[ECOS] RTAI vs eCos

Nick Garnett nickg@ecoscentric.com
Wed Apr 19 10:33:00 GMT 2006


R Vamshi Krishna <vamshi@cse.iitb.ac.in> writes:

> I am working towards making eCos a hard real-time kernel. i.e to say
> each kernel primitive is deterministic and bounded by time.
> 
> 
> But to find out what is currently making eCos being tagged as a soft
> real-time system, I have reached a dead end.
> 
> 
> Initially I thought that the way the threads are dequeued in
> semaphores maybe an indicator. i.e the time to execute
> cyg_sem_signal() depends on the no. of threads blocked. Since (I
> thought) it was not deterministic, I tried to see RTAI's approach.
> 
> But RTAI instead enqueues, (PRIO_Q option) and this depends on no. of
> tasks blocked.
> 
> 
> Can someone tell my what makes RTAI a hard real-time RTOS and not eCos.
> It will be really helpful.

It is mostly a matter of terminology, peception and spin. eCos is just
as hard real-time as RTAI. All of the kernel algorithms in eCos are
either constant-time or deterministic, or can be configured to be so.

Take your example of semaphore thread queues. With prioiritized
queueing turned on then the time to enqueue a thread is
non-deterministic, since it depends on the number of queued threads
and their relative priorities. You can make it deterministic by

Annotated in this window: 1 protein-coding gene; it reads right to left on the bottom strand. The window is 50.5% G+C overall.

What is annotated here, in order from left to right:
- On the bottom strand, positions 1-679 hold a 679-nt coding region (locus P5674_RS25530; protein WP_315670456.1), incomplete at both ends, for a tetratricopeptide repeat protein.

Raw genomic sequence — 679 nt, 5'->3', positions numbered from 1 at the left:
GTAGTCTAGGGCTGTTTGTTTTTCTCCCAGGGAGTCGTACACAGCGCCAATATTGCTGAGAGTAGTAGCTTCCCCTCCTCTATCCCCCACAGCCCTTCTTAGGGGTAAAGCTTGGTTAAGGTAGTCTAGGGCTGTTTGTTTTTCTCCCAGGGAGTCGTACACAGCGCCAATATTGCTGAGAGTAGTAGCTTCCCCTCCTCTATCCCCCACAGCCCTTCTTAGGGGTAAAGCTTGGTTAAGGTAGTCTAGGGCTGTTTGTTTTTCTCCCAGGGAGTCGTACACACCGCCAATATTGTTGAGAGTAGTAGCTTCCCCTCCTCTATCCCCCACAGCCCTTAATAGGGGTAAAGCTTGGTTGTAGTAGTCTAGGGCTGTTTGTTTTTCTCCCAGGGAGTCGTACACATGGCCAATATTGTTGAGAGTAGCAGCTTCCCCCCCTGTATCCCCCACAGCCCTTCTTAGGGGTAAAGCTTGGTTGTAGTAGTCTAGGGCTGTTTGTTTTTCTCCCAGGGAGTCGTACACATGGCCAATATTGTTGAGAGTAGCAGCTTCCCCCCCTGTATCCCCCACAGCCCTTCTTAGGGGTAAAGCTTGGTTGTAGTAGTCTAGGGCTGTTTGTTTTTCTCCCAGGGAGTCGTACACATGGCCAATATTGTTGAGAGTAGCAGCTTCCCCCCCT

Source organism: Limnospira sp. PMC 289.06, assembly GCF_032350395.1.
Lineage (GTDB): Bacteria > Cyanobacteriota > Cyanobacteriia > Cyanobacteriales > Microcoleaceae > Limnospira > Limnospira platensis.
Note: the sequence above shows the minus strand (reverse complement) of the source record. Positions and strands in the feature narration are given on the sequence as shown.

switching to FIFO queueing, at the expense of some priority
inversion.

However, if you take a step back and consider the collection of
threads that will use a particular semaphore, then you may be able to
derive a deterministic upper bound to any operation on the semaphore.

This brings us to an important point. Only an entire system can be
characterized as real-time, hard or soft. With the correct
configuration and suitable application code, eCos can as hard real
time as you want. Poor configuration choices and bad application code
can also destroy any real-time guarantees very easily. This is true of
any RTOS, if the application doesn't play the game, all bets are off.

The best that any real-time operating system can do is make it
possible to build a real-time system, and do nothing that will make it
impossible.

I always resist calling eCos a hard real-time OS since hard real-time
really requires a time-based scheduler such as EDF rather than the
priority based schedulers we currently support. However, such a
scheduler would leave much of the rest of eCos (POSIX, network,
filesystems etc.) unable to run, since the processing model is very
different. 

-- 
Nick Garnett                                 eCos Kernel Architect
http://www.ecoscentric.com            The eCos and RedBoot experts


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